Library service in North Portland began on May 20, 1909, when the North Albina Reading Room opened in a house on N. Albina Avenue. The room housed a collection of 500 to 600 books that circulated almost 4,000 times that first year. By the next year, circulation reached more than 15,000. The librarian’s report for that year noted, “It is hardly possible to make comparisons to show the growth at North Albina. From the day this reading room opened, it has been a matter of wonder that so much could be done in so tiny a place.” By early 1911, the reading room had become a sub-branch with expanded hours, but without all of the reference services and programs available at a full branch library.
On May 1, 1911, North Albina Library moved into new quarters at 1131 N. Albina Avenue near N. Killingsworth Street. It became a full branch with a larger book collection, better reference services and a wider range of adult and children’s programs. The move included absorbing Multnomah Reading Room, which had been housed at 853 N. Mississippi Avenue.
In 1912, the Carnegie Corporation of New York donated $60,000 for four new branch libraries, including one to replace North Albina Library. The land for a new North Portland Library came from the generous gifts of many community members, and construction soon started. In the meantime, library staff continued to reach out to the neighborhood. They asked the local water bill collector to distribute library applications and booklists, and encouraged the gas company to advertise the library’s cookbooks during cooking demonstrations.
The new location for North Portland Library opened its doors on February 20, 1913 on the corner of N. Killingsworth Street and N. Commercial Avenue. Its new Jacobethan-style building not only held more books, but it also offered a children’s room and a 150-seat assembly hall. The library hosted 42 lectures in its first year, including a course in municipal government that drew 2,622 attendees.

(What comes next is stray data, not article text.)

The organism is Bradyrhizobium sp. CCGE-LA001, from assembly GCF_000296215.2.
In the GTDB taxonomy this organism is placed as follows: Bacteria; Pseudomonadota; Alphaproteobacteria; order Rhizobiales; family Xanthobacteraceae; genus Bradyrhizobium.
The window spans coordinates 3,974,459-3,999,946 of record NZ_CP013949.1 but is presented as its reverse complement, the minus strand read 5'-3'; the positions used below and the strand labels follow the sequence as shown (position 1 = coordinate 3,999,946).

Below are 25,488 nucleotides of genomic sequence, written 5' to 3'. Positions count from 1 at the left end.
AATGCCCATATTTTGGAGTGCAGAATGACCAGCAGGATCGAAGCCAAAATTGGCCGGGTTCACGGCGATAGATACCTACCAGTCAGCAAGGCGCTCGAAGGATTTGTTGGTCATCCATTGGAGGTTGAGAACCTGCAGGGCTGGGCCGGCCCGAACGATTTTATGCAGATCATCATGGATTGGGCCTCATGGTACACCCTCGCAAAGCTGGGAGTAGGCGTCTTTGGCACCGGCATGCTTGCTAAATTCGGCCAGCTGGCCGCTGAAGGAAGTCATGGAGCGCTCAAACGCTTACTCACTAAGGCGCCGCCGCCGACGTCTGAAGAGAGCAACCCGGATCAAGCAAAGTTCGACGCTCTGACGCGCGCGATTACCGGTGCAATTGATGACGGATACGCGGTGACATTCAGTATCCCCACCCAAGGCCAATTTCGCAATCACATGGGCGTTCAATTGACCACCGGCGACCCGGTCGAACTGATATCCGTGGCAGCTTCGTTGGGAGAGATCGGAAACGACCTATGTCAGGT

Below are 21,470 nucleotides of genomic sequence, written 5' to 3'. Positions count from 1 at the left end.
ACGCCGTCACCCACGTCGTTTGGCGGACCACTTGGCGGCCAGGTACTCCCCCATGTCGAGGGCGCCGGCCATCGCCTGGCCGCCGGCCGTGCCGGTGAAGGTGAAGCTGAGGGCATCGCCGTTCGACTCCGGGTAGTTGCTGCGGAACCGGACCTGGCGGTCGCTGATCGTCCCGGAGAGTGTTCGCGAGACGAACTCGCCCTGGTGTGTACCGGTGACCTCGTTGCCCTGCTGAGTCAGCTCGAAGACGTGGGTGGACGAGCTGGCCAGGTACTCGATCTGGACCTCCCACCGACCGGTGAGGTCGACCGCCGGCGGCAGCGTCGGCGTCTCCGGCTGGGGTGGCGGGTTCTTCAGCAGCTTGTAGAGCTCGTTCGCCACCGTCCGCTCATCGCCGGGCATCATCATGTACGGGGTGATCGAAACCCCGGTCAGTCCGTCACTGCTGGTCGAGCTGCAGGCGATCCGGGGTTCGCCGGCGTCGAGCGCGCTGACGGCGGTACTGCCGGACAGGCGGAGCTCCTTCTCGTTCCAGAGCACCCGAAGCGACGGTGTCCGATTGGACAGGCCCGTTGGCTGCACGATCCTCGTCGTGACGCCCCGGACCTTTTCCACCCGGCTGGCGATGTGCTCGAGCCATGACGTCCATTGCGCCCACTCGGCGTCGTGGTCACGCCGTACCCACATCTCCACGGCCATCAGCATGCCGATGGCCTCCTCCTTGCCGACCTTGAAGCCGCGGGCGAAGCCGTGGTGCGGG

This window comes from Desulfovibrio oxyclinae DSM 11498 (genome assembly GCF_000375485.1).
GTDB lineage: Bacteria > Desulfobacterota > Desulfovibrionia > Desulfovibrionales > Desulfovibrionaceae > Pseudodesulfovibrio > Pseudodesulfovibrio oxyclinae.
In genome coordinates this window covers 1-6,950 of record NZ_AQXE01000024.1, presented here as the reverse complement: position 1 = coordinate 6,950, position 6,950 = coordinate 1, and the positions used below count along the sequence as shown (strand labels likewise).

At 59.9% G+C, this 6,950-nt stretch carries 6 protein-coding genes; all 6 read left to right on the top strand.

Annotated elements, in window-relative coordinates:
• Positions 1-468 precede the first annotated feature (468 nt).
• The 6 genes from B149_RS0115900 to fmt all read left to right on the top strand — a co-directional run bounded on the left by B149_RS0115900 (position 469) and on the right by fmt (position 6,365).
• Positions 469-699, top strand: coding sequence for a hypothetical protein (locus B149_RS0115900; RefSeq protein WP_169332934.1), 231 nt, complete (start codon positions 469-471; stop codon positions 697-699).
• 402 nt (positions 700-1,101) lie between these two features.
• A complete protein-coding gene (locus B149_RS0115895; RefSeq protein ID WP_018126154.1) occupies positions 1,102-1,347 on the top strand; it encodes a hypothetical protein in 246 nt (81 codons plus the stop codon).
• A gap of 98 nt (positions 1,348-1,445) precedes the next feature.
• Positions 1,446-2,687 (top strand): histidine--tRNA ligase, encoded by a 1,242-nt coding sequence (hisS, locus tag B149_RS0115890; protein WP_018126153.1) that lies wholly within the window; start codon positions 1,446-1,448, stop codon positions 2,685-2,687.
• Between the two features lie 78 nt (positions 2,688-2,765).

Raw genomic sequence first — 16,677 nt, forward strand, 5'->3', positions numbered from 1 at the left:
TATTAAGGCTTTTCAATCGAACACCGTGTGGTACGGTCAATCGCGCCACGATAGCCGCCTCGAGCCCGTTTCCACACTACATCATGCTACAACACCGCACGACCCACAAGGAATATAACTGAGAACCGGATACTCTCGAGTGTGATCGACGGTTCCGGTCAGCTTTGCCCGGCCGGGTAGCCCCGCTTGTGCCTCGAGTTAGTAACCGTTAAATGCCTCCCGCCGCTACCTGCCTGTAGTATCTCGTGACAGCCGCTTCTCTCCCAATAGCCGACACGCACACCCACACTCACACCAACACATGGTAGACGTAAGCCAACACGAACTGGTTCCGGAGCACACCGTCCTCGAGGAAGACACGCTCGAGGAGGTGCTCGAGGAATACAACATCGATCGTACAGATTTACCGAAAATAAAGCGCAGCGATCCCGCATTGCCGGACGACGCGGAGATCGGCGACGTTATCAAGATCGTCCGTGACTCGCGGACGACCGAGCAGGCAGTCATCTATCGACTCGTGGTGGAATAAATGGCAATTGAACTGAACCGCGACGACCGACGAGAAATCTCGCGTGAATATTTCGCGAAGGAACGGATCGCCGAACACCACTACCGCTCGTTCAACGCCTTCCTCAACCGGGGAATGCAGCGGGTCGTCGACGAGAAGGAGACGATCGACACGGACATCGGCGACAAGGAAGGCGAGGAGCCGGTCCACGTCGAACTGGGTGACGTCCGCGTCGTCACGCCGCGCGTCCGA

From the 1920s through 1940s, the library continued to serve the community in many ways. With Jefferson High School next door, the library was often full with both day and night students. In 1923, visiting nurses used the library for well-baby clinics. During the Depression, readers escaped through novels or they searched library resources for new jobs. World War II brought Red Cross sewing circles, home nursing classes and other events to the library in support of those on the home front.
In 1955, a multi-year library study resulted in a recommendation to establish six large “Class A” branch libraries that would offer increased hours of operation, stronger book collections, daily deliveries from Central Library, and a full range of additional services. North Portland Library was designated as one of those branches.
The library continued to change to meet new demands during the years that followed. In June 1987, the Black Resource Center opened in a wing of North Portland Library, housing both scholarly and popular materials relating to the African-American experience.
By the mid-1990s, many Multnomah County libraries, including North Portland Library, were in serious need of renovation and repair. In May 1996, voters passed a $28 million General Obligation Bond measure to improve technology in all Multnomah County libraries and to renovate deteriorating branch libraries. A physical and functional assessment of North Portland Library identified major areas that needed work. The library building needed extensive work to upgrade its unreinforced masonry to meet current seismic standards. It also needed a new roof, plumbing improvements and electrical and telecommunication upgrades. An elevator was added to provide second floor meeting room access to people with disabilities. Additional public restrooms were added, and new interior lighting and furnishings were designed to reflect the historic nature of the building.
The building closed for renovation on February 28, 1999, and reopened on March 21, 2000.
- Library area: 9,500 square feet
- Book capacity: 30,000 volumes
- Original architect: Joseph Jacobberger and Alfred H. Smith Architects
- Architectural style: Jacobethan
- Renovation architect: Thomas Hacker and Associates P.C.
- Renovation contractor: Andersen Construction Co., Inc.
- First librarian (1913): Miss Ernestine Heslop
- Original opening: February 20, 1913
- Reopening: March 21, 2000